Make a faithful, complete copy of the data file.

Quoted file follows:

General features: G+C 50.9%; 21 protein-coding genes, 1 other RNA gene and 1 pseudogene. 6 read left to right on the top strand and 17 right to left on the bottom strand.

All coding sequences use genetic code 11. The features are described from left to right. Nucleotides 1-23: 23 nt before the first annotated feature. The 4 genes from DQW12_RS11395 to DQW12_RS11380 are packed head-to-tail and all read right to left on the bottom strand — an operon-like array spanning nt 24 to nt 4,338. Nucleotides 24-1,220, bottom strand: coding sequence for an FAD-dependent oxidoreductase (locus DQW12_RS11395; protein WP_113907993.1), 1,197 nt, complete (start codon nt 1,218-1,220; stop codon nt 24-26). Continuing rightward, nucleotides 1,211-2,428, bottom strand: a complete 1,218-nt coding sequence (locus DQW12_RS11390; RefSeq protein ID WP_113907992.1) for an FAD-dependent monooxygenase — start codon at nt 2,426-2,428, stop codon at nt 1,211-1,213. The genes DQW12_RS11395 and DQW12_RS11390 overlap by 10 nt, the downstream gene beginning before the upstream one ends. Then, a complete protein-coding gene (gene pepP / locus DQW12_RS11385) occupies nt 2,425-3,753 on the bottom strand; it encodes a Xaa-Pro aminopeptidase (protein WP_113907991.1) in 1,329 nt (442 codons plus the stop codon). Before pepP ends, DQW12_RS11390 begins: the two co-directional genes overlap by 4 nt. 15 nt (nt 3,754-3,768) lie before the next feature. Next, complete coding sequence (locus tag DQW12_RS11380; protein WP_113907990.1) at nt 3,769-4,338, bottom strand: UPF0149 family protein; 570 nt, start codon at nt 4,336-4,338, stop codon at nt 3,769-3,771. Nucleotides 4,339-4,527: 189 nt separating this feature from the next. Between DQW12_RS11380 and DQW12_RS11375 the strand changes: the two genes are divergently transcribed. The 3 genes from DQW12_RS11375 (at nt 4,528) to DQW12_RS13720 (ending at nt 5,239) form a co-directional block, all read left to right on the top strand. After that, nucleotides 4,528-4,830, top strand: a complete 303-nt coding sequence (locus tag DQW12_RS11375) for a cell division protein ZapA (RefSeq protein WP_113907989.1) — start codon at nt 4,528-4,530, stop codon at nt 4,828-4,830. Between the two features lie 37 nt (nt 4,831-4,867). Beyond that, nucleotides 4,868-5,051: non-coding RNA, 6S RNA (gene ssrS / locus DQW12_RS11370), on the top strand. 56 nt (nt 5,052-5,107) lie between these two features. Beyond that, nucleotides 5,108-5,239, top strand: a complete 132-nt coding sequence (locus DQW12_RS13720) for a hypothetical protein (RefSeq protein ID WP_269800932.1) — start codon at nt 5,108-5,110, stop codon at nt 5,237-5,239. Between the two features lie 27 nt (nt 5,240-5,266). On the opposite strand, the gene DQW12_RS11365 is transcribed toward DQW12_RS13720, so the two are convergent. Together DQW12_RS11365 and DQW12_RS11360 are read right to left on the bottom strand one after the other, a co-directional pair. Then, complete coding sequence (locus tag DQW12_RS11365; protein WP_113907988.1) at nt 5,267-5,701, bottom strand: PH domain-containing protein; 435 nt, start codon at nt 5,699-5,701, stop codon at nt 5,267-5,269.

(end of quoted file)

General features: G+C 50.9%; 21 protein-coding genes, 1 other RNA gene and 1 pseudogene. 6 read left to right on the top strand and 17 right to left on the bottom strand.

All coding sequences use genetic code 11. The features are described from left to right. Nucleotides 1-23: 23 nt before the first annotated feature. The 4 genes from DQW12_RS11395 to DQW12_RS11380 are packed head-to-tail and all read right to left on the bottom strand — an operon-like array spanning nt 24 to nt 4,338. Nucleotides 24-1,220, bottom strand: coding sequence for an FAD-dependent oxidoreductase (locus DQW12_RS11395; protein WP_113907993.1), 1,197 nt, complete (start codon nt 1,218-1,220; stop codon nt 24-26). Continuing rightward, nucleotides 1,211-2,428, bottom strand: a complete 1,218-nt coding sequence (locus DQW12_RS11390; RefSeq protein ID WP_113907992.1) for an FAD-dependent monooxygenase — start codon at nt 2,426-2,428, stop codon at nt 1,211-1,213. The genes DQW12_RS11395 and DQW12_RS11390 overlap by 10 nt, the downstream gene beginning before the upstream one ends. Then, a complete protein-coding gene (gene pepP / locus DQW12_RS11385) occupies nt 2,425-3,753 on the bottom strand; it encodes a Xaa-Pro aminopeptidase (protein WP_113907991.1) in 1,329 nt (442 codons plus the stop codon). Before pepP ends, DQW12_RS11390 begins: the two co-directional genes overlap by 4 nt. 15 nt (nt 3,754-3,768) lie before the next feature. Next, complete coding sequence (locus tag DQW12_RS11380; protein WP_113907990.1) at nt 3,769-4,338, bottom strand: UPF0149 family protein; 570 nt, start codon at nt 4,336-4,338, stop codon at nt 3,769-3,771. Nucleotides 4,339-4,527: 189 nt separating this feature from the next. Between DQW12_RS11380 and DQW12_RS11375 the strand changes: the two genes are divergently transcribed. The 3 genes from DQW12_RS11375 (at nt 4,528) to DQW12_RS13720 (ending at nt 5,239) form a co-directional block, all read left to right on the top strand. After that, nucleotides 4,528-4,830, top strand: a complete 303-nt coding sequence (locus tag DQW12_RS11375) for a cell division protein ZapA (RefSeq protein WP_113907989.1) — start codon at nt 4,528-4,530, stop codon at nt 4,828-4,830. Between the two features lie 37 nt (nt 4,831-4,867). Beyond that, nucleotides 4,868-5,051: non-coding RNA, 6S RNA (gene ssrS / locus DQW12_RS11370), on the top strand. 56 nt (nt 5,052-5,107) lie between these two features. Beyond that, nucleotides 5,108-5,239, top strand: a complete 132-nt coding sequence (locus DQW12_RS13720) for a hypothetical protein (RefSeq protein ID WP_269800932.1) — start codon at nt 5,108-5,110, stop codon at nt 5,237-5,239. Between the two features lie 27 nt (nt 5,240-5,266). On the opposite strand, the gene DQW12_RS11365 is transcribed toward DQW12_RS13720, so the two are convergent. Together DQW12_RS11365 and DQW12_RS11360 are read right to left on the bottom strand one after the other, a co-directional pair. Then, complete coding sequence (locus tag DQW12_RS11365; protein WP_113907988.1) at nt 5,267-5,701, bottom strand: PH domain-containing protein; 435 nt, start codon at nt 5,699-5,701, stop codon at nt 5,267-5,269.